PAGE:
The press release just landed in the hopper…
Ted Olson and David Boies to Open Trial Against Prop. 8 On Jan. 11; Civil Rights Leaders Julian Bond, Lt. Dan Choi, Margaret Hoover, Dolores Huerta, Cleve Jones, Stuart Milk, David Mixner, Hillary Rosen and Judy Shepard to Advise and Support Effort;For information, visit equalrightsfoundation.com
LOS ANGELES – The American Foundation for Equal Rights today announced its advisory board, which comprises a diverse and prominent roster of civil rights leaders:
• Julian Bond
• Lt. Dan Choi
• Margaret Hoover
• Dolores Huerta
• Cleve Jones
• Stuart Milk
• David Mixner
• Hillary Rosen
• Judy Shepard
“The diversity and prominence of this advisory board underscores that Proposition 8 is an affront to every American who believes in the equal protection under the law guaranteed by the U.S. Constitution,” said Board President Chad Griffin. “These civil rights leaders have profoundly affected the lives of millions of Americans, and we are proud to be working with them to help millions more.”
The American Foundation for Equal Rights launched its groundbreaking federal court challenge to Prop. 8 in May, and brought together attorneys Theodore Olson and David Boies to argue the case, Perry v. Schwarzenegger. Olson and Boies notably represented George W. Bush and Vice President Al Gore respectively in the 2000 Supreme Court case that decided the presidency.
The backgrounds of the Advisory Board are below the fold.
Advisory Board Background
• Julian Bond is Chairman of the NAACP Board of Directors. He co-founded and was the first president of the Southern Poverty Law Center and was a founder of the Student Nonviolent Coordinating Committee (SNCC). He served more than 20 years in the Georgia legislature after a 1966 U.S. Supreme Court ruling held that the Georgia House of Representatives unconstitutionally denied him the seat he had won.
“The humanity of all Americans is diminished when any group is denied rights granted to others,” Bond said. “This is not a special interest case, but one that should be of great importance to everyone who believes in the principles of equality on which this nation was founded.”
• Lt. Dan Choi is an Army Officer and Iraq War combat veteran who graduated from the U.S. Military Academy at West Point with degrees in Arabic and environmental engineering. Choi is a leading advocate against the military's “Don't Ask, Don't Tell” policy.
“Soldiers, elected officials and civil servants alike swear an oath to uphold the Constitution. That oath should guide our leaders to reject discrimination of all kinds,” Choi said. "It is absolutely immoral that gay and lesbian soldiers can protect our country in wars overseas but return to America as second class citizens with inferior protections and recognition of their relationships and families."
• Margaret Hoover is a commentator on issues ranging from American politics to pop-culture. She is a Fox News Contributor, has guest co-hosted The View on ABC, and appeared on NBC’s The Today Show, CNN’s Larry King Live, CBS’s The Early Show and PBS. Ms. Hoover served in George W. Bush’s White House, is a veteran of two Republican Presidential efforts and worked on Capitol Hill. She is an advocate for reforming the Republican Party through renewed emphasis on the conservative principles of individual freedom, fiscal responsibility and strong national security.
“The right to marry is an individual freedom that should not be a left v. right, Democrat v. Republican issue,” Hoover said. “Freedom means freedom for everyone.”
• Dolores Huerta, President of the Dolores Huerta Foundation, co-founded the United Farm Workers of America with Cesar Chavez, and is a recipient of US Presidential Human Rights Award. She has led national efforts to stop the exploitation of farm workers and extend government protections and equal rights. She is a former Regent of the University of California.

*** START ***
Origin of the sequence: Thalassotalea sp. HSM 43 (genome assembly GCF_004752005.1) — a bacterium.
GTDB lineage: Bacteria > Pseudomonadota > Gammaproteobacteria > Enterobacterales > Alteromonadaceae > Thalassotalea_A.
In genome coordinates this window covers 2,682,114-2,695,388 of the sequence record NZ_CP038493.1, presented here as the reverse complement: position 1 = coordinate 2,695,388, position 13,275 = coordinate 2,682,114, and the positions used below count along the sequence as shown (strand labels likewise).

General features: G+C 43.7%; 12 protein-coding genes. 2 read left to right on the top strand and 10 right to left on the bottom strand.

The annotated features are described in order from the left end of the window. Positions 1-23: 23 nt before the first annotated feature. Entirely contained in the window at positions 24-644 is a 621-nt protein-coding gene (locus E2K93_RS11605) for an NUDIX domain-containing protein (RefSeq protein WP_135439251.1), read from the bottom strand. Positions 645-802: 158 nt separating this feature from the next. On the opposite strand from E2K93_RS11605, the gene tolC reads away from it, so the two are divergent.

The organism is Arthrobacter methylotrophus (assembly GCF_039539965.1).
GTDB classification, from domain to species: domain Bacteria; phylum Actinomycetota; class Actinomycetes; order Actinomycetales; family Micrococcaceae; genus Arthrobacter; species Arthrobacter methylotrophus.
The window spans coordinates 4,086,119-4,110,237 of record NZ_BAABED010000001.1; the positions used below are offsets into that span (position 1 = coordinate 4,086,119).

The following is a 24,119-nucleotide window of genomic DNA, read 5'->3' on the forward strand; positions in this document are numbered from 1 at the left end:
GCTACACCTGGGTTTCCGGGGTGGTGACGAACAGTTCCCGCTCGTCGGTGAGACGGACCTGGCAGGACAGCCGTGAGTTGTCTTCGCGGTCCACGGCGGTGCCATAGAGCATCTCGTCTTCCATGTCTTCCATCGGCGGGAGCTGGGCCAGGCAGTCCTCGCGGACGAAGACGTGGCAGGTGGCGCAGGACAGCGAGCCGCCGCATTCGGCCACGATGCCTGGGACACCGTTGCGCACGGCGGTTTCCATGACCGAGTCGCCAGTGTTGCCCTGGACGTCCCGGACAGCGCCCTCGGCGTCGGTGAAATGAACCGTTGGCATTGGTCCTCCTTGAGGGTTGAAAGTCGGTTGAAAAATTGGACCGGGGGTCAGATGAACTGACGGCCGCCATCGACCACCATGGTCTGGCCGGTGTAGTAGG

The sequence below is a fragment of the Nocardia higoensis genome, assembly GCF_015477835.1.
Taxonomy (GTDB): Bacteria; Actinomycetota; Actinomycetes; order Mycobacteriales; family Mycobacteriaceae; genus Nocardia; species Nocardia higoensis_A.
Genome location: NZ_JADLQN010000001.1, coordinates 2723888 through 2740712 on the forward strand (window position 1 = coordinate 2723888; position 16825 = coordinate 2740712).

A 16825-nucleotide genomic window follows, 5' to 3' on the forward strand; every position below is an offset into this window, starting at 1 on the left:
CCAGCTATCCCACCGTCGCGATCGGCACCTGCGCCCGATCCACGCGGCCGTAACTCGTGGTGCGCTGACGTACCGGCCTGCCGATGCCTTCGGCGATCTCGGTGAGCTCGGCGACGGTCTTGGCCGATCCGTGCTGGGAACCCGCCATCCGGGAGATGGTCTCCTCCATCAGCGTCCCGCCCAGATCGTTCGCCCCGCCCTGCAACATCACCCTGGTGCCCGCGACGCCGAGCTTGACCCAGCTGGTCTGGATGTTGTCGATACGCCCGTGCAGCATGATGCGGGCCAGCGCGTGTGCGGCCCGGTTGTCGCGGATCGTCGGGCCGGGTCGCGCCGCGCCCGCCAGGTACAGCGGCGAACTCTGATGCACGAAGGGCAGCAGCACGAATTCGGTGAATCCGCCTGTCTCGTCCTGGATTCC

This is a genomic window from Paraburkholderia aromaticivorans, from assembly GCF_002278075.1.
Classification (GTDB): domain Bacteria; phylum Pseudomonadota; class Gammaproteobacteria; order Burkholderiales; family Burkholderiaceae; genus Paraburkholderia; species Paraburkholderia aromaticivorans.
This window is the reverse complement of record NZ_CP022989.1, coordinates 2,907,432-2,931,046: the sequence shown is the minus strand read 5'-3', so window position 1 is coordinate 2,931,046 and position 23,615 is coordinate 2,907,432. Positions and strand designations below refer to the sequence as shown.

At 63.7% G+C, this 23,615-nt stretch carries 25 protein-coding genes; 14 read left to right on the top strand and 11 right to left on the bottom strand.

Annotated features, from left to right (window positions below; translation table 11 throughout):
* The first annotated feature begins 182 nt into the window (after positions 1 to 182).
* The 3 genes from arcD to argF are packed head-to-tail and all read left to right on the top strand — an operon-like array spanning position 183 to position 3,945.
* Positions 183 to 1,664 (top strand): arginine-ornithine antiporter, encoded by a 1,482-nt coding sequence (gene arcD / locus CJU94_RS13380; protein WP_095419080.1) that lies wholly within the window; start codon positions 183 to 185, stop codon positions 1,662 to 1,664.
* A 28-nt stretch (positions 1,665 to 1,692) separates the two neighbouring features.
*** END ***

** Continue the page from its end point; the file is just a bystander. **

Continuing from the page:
“People from all over the world come to America because of its promise of freedom and equal rights,” Huerta said. “This case will move our nation closer to making that ideal more of a reality.”
• Cleve Jones founded the NAMES Project AIDS Memorial Quilt, which today honors more than 85,000 Americans, with affiliates of the Project active in more than 50 countries around the world. He was an aide to San Francisco Supervisor Harvey Milk and a consultant to two California Assembly speakers.
"The consequences of discrimination are profound," Jones said. "This trial provides an unprecedented forum to reveal the true harm of measures like Proposition 8 without the spin and misdirection that dominate political campaigns."
• David Mixner's career spans the McGovern for president campaign to those of Gary Hart and Bill Clinton. After serving as campaign manager to Los Angeles Mayor Tom Bradley, he led the successful fight against California's Proposition 6, also known as the Briggs Amendment, which would have banned gays and lesbians from being teachers.
“Americans should not have to win equal rights in a political contest,” Mixner said. “The U.S. Constitution guarantees every American fundamental rights, and when those rights are violated, our courts exist to protect us.”
• Stuart Milk, the openly gay nephew of the late San Francisco Supervisor Harvey Milk, today continues to spread his uncle's message of hope for an America that provides equality to all. He has been a vocal advocate for LGBT equality around the world and for civil rights in the U.S., and recently accepted from President Obama the nation's highest civilian honor, the Presidential Medal of Freedom, on behalf of Harvey Milk.
"The nation has come a long way in the three decades since my uncle Harvey Milk passionately worked to bring forth the hope and dream of equal rights right here in San Francisco, however the painful and diminishing message of inequality still remains. We must work on several fronts and with multiple strategies in order to achieve the dream of equality that is unqualified for every American" Milk said.
• Hillary Rosen is a Huffington Post editor-at-large and a CNN political contributor. A former Chairman and CEO of the Recording Industry Association of American (RIAA), she also is currently Managing Partner of the Brunswick Group in Washington. Rosen serves on the boards of the Human Rights Campaign Foundation, the Creative Coalition and the Center for American Progress Action Fund. She has served two U.S. Senators and has lobbied and advocated for civil rights for 25 years.
"As exemplified by our legal team, this case transcends politics." Rosen said. "It doesn't advance a Democratic agenda or affect a Republican one. Equal rights form